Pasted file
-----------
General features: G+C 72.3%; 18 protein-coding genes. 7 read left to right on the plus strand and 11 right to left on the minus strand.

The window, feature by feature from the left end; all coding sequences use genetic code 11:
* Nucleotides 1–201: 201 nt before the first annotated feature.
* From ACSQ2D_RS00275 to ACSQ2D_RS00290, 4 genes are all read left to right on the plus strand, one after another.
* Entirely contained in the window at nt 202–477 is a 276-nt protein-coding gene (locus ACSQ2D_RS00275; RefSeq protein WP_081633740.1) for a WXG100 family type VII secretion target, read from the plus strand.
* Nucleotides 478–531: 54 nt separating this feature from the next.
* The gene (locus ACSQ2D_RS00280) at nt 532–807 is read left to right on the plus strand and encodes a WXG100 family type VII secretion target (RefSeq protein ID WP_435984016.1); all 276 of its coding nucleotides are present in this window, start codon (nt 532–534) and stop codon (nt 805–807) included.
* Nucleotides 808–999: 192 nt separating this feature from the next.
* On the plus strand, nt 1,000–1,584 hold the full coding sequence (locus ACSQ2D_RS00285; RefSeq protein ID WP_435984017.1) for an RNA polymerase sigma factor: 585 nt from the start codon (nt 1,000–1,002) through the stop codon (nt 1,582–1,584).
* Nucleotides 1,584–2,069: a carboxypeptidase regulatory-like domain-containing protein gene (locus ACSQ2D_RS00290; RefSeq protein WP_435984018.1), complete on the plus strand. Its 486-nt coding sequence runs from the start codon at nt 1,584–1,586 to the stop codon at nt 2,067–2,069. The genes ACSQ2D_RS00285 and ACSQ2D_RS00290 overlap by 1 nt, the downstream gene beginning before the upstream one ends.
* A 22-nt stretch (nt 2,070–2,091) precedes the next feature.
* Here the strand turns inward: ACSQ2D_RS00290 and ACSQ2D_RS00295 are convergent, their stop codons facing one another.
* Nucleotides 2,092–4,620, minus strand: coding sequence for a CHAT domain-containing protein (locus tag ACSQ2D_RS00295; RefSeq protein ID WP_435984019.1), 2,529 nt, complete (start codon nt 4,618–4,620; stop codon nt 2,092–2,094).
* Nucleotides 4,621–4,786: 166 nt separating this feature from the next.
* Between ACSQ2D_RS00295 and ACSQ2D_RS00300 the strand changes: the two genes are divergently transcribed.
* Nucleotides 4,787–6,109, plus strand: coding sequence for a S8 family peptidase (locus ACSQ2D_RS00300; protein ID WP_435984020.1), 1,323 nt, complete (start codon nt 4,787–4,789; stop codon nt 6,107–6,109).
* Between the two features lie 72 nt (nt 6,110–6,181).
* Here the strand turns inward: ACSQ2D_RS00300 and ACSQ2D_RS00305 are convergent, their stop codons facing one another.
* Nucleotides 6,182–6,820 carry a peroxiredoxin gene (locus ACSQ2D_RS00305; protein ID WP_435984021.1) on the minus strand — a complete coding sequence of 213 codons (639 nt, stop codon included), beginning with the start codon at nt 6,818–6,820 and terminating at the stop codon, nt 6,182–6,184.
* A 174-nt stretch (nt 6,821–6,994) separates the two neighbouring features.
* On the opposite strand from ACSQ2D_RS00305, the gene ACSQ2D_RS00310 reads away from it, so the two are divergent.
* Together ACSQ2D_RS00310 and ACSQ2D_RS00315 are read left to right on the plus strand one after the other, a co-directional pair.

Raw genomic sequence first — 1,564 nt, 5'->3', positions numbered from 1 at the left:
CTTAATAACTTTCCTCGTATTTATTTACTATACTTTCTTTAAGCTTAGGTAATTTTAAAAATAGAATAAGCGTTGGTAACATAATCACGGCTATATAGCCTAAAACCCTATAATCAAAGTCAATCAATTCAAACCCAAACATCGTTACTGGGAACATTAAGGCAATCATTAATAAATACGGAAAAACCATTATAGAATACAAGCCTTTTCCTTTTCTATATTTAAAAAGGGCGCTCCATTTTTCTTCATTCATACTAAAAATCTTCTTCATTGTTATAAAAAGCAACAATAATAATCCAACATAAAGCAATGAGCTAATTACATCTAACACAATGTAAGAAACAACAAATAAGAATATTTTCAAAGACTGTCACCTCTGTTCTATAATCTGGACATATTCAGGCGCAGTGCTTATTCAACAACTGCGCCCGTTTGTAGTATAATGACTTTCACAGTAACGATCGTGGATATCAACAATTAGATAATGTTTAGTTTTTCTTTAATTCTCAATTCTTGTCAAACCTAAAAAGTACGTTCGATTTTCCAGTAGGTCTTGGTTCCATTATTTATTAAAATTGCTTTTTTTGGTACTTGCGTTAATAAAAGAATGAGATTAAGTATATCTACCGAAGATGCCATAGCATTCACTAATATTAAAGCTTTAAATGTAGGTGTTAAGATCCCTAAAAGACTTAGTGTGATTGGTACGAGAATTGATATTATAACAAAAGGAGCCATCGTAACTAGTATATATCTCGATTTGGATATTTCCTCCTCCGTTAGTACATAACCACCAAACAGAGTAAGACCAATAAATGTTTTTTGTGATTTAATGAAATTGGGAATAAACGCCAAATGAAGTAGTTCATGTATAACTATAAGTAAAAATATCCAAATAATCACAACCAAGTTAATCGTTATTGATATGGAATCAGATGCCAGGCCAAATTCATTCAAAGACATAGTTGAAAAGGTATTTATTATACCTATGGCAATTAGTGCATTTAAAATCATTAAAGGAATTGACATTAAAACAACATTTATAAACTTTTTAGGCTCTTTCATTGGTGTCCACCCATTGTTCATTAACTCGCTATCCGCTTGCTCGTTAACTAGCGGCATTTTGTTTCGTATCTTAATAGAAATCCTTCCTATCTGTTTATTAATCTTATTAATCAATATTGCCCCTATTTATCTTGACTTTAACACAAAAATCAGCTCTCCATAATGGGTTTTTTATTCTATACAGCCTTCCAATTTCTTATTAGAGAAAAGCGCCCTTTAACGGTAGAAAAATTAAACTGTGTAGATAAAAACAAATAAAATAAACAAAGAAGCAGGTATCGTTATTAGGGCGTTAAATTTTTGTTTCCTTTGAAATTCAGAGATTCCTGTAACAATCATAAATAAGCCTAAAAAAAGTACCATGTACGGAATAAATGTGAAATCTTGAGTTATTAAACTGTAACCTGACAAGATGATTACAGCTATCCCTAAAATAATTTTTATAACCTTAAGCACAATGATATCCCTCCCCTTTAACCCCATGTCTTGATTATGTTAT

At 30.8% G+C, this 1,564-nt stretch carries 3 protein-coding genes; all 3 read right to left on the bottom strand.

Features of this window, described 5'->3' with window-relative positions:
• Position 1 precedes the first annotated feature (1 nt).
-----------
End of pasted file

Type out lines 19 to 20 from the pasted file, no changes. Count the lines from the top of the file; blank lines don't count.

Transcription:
* Nucleotides 6,182–6,820 carry a peroxiredoxin gene (locus ACSQ2D_RS00305; protein ID WP_435984021.1) on the minus strand — a complete coding sequence of 213 codons (639 nt, stop codon included), beginning with the start codon at nt 6,818–6,820 and terminating at the stop codon, nt 6,182–6,184.
* A 174-nt stretch (nt 6,821–6,994) separates the two neighbouring features.